So winter has coming to a close. If you been through a season like we have here on the East Coast, your gear has seen some abuse. Now it’s time to put it away for the season, do it right, be ready for next season day one. Maybe Vermonter's like to roll up their sleeves, get thir hands dirty, below is a pretty good list of where to begin for the "do it yourselfers." However, If you wish there was a few more hours in each day, save yourself some time and let the professionals at Alpine Shop take care of you with our  'Summerizer' Tune Service.


  Your pants have muddy cuffs and base layers are over due for a wash. Skis, snowboards & bindings need to be thoroughly cleaned before a summer ‘storage’ tune. Spring corn is dirty (so is the parking lot) and if you’ve even skied past the terrain park, most likely a little salty. Grit & grime can wear out parts, working its way into everything. Salt corrodes, destroys key binding components and can pit edges left for extended periods of time. Hose or shower (hotel showers are fine) your skis or snowboard to remove lose sediment and debris. If you have access to a pressurized air hose use this to blast any remaining water & grime from any binding pieces. If not, give them a good shake and wipe everything down with a clean towel, let dry overnight.


  By this point in the season your edges have seen a nick or two. Surprise spring snow can bury hazards, slick season ending slides into the lot always leave a few marks, in any case, your edges need some love before you put your gear to bed. Dings and surface rust can harbor moisture saturated with corrosive salts further damaging your edges. Removing these imperfections now will take away less edge material than removing more built up rust & corrosion in the fall.


  You’ve certainly seen ski / snowboard bases in the spring that are dusty white & dried out. Coarse spring snow, salts & other pollutants (groomer hydraulic fluids, snowmaking equipment fuel oil, etc.) will completely strip your bases and clog the base pores. As ski / snowboard bases are porous, dirt will become lodged in these tiny pores. It’s crucial to remove these fine particles before re-saturating our bases with wax and sealing them for summer storage. Put your skis / board on the bench, base up. Quickly run a warm iron over the bases to open up the pores. Use a base cleaning solution & cover bases well, our goal is to suspend the dirt above the bases. Use a soft copper brush or a green scour pad and work with grain to ‘scrub’ bases and lift material to surface. You can also use a plastic scraper to work grime up and out of bases. Wipe clean and let dry. After you’re confident that bases are clean and completely dry, apply a generous coating of hot wax, more than you normally would. Spread evenly working lots of wax into the pores and making sure to cover the edges, letting wax drip over. You are not going to scrape this wax as you normally would. The wax is going to seal off the bases, protecting them from further drying, the edges from humidity and rust. This thick coat of wax will protect your edges from damage if something knocks into them during the summer months. Store your skis / boards somewhere dry, cool & out of direct sunlight. Keep them off the ground either by hanging in a rack, or on something elevated off floor. Next season when the snow flies, scrape off the wax, give your bases a buff, and you’re ready to go!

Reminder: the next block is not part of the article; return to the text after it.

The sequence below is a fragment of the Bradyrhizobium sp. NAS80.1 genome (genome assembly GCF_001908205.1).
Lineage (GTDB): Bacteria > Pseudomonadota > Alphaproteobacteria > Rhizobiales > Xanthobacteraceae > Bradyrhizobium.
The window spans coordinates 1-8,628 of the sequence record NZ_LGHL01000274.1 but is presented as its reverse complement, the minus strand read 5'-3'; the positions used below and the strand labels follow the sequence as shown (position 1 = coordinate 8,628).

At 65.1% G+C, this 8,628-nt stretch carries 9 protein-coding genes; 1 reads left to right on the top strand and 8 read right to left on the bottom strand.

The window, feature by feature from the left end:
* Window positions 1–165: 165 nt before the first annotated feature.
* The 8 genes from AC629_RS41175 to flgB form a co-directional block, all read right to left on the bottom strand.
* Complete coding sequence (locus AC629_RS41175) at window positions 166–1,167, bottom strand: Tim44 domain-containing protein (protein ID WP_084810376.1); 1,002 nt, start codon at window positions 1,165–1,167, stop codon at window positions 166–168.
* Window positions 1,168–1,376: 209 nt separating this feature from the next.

Old school techs have you dial the DIN all the way down on your skis every season to lesson the tension on the spring and release the spring’s ‘memory’. I’ve also heard that advancements in metallurgy hace made the problem of 'Spring Memory' less of an issue. Binding manufacturers don't really advocate one method or the other. If you think it's good practice to release the sring's tension every spring, do it. Just remember, you’ll have to have your bindings DIN release settings checked and tested next pre-season regardless.


  If you have any questions about your skis or snowboard and how to properly repair, tune or store your gear contact Alpine Shop. Now is the time to get your gear ready for next season. Take advantage of Alpine Shop's new Wintersteiger tuning machine and affordable 'Summerizer' Tune Service